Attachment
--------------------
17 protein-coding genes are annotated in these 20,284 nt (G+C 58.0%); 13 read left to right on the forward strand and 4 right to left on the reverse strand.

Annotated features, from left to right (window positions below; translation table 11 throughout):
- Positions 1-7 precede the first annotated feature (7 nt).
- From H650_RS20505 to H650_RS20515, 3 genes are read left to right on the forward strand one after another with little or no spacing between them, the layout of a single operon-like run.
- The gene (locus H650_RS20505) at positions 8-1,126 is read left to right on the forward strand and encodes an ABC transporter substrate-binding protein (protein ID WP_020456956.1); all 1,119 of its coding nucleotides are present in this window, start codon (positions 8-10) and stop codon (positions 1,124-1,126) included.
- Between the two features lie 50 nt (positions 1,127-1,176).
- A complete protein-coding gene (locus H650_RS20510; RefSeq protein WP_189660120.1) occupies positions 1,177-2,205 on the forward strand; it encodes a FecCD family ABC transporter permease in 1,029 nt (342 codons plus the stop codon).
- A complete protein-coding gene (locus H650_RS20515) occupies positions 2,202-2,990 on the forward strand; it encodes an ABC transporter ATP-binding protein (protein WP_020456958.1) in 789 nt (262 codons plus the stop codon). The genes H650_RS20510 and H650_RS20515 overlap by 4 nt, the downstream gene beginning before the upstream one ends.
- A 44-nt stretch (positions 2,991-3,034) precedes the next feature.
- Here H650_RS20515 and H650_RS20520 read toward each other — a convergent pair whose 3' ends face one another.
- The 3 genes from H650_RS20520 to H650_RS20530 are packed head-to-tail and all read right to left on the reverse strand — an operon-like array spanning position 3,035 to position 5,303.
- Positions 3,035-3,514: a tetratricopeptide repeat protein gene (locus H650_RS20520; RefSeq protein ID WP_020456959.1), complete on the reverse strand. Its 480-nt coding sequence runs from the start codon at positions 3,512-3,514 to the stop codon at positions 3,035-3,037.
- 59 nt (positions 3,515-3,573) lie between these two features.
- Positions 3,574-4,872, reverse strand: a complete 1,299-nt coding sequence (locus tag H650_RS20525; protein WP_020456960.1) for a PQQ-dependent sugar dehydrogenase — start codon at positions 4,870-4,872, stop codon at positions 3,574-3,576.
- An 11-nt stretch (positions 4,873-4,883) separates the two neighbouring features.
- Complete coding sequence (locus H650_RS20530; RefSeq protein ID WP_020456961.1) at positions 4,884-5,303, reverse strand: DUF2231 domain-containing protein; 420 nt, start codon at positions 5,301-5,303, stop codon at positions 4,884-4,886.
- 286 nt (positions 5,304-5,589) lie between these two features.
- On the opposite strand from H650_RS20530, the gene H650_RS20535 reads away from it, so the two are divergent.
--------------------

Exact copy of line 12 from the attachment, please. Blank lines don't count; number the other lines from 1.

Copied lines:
- Positions 3,035-3,514: a tetratricopeptide repeat protein gene (locus H650_RS20520; RefSeq protein ID WP_020456959.1), complete on the reverse strand. Its 480-nt coding sequence runs from the start codon at positions 3,512-3,514 to the stop codon at positions 3,035-3,037.